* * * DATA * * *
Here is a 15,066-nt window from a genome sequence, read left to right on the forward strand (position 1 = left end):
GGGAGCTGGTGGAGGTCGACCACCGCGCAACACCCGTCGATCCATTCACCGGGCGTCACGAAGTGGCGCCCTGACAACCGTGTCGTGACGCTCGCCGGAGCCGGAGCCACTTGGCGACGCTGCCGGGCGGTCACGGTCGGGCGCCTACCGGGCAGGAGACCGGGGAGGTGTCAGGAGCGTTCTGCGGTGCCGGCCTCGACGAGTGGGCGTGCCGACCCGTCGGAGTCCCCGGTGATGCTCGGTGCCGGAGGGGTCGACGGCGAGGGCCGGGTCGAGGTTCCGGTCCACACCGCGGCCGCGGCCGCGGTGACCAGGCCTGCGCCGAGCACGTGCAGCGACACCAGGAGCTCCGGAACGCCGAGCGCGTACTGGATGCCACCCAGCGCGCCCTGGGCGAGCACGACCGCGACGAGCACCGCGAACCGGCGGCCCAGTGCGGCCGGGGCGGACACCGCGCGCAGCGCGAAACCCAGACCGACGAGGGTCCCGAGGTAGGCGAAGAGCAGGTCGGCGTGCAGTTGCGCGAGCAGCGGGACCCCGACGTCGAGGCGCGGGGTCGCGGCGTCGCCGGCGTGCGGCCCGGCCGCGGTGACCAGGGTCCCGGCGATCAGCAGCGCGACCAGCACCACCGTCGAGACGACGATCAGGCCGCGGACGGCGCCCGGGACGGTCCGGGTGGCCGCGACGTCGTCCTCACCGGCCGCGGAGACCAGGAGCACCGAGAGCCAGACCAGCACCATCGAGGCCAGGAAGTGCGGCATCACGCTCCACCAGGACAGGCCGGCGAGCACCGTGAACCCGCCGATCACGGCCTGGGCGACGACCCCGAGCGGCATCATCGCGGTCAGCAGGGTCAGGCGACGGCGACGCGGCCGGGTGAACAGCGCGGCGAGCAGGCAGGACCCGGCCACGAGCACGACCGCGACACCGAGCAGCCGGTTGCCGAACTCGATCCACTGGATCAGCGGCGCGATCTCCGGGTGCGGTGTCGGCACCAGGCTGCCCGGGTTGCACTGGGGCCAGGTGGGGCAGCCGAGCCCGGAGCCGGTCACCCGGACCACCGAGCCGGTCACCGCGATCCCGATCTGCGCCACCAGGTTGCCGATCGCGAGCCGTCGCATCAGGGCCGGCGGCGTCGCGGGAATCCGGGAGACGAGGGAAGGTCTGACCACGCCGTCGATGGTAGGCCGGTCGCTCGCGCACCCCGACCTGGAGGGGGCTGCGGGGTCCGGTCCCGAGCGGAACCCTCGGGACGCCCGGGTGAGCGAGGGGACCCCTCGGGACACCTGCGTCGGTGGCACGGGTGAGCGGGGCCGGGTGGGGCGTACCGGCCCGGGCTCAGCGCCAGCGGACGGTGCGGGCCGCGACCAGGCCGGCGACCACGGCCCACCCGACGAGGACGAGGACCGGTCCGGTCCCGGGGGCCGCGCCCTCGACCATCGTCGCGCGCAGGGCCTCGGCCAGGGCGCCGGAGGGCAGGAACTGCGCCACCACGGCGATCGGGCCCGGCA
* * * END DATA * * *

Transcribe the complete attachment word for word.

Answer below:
Here is a 15,066-nt window from a genome sequence, read left to right on the forward strand (position 1 = left end):
GGGAGCTGGTGGAGGTCGACCACCGCGCAACACCCGTCGATCCATTCACCGGGCGTCACGAAGTGGCGCCCTGACAACCGTGTCGTGACGCTCGCCGGAGCCGGAGCCACTTGGCGACGCTGCCGGGCGGTCACGGTCGGGCGCCTACCGGGCAGGAGACCGGGGAGGTGTCAGGAGCGTTCTGCGGTGCCGGCCTCGACGAGTGGGCGTGCCGACCCGTCGGAGTCCCCGGTGATGCTCGGTGCCGGAGGGGTCGACGGCGAGGGCCGGGTCGAGGTTCCGGTCCACACCGCGGCCGCGGCCGCGGTGACCAGGCCTGCGCCGAGCACGTGCAGCGACACCAGGAGCTCCGGAACGCCGAGCGCGTACTGGATGCCACCCAGCGCGCCCTGGGCGAGCACGACCGCGACGAGCACCGCGAACCGGCGGCCCAGTGCGGCCGGGGCGGACACCGCGCGCAGCGCGAAACCCAGACCGACGAGGGTCCCGAGGTAGGCGAAGAGCAGGTCGGCGTGCAGTTGCGCGAGCAGCGGGACCCCGACGTCGAGGCGCGGGGTCGCGGCGTCGCCGGCGTGCGGCCCGGCCGCGGTGACCAGGGTCCCGGCGATCAGCAGCGCGACCAGCACCACCGTCGAGACGACGATCAGGCCGCGGACGGCGCCCGGGACGGTCCGGGTGGCCGCGACGTCGTCCTCACCGGCCGCGGAGACCAGGAGCACCGAGAGCCAGACCAGCACCATCGAGGCCAGGAAGTGCGGCATCACGCTCCACCAGGACAGGCCGGCGAGCACCGTGAACCCGCCGATCACGGCCTGGGCGACGACCCCGAGCGGCATCATCGCGGTCAGCAGGGTCAGGCGACGGCGACGCGGCCGGGTGAACAGCGCGGCGAGCAGGCAGGACCCGGCCACGAGCACGACCGCGACACCGAGCAGCCGGTTGCCGAACTCGATCCACTGGATCAGCGGCGCGATCTCCGGGTGCGGTGTCGGCACCAGGCTGCCCGGGTTGCACTGGGGCCAGGTGGGGCAGCCGAGCCCGGAGCCGGTCACCCGGACCACCGAGCCGGTCACCGCGATCCCGATCTGCGCCACCAGGTTGCCGATCGCGAGCCGTCGCATCAGGGCCGGCGGCGTCGCGGGAATCCGGGAGACGAGGGAAGGTCTGACCACGCCGTCGATGGTAGGCCGGTCGCTCGCGCACCCCGACCTGGAGGGGGCTGCGGGGTCCGGTCCCGAGCGGAACCCTCGGGACGCCCGGGTGAGCGAGGGGACCCCTCGGGACACCTGCGTCGGTGGCACGGGTGAGCGGGGCCGGGTGGGGCGTACCGGCCCGGGCTCAGCGCCAGCGGACGGTGCGGGCCGCGACCAGGCCGGCGACCACGGCCCACCCGACGAGGACGAGGACCGGTCCGGTCCCGGGGGCCGCGCCCTCGACCATCGTCGCGCGCAGGGCCTCGGCCAGGGCGCCGGAGGGCAGGAACTGCGCCACCACGGCGATCGGGCCCGGCA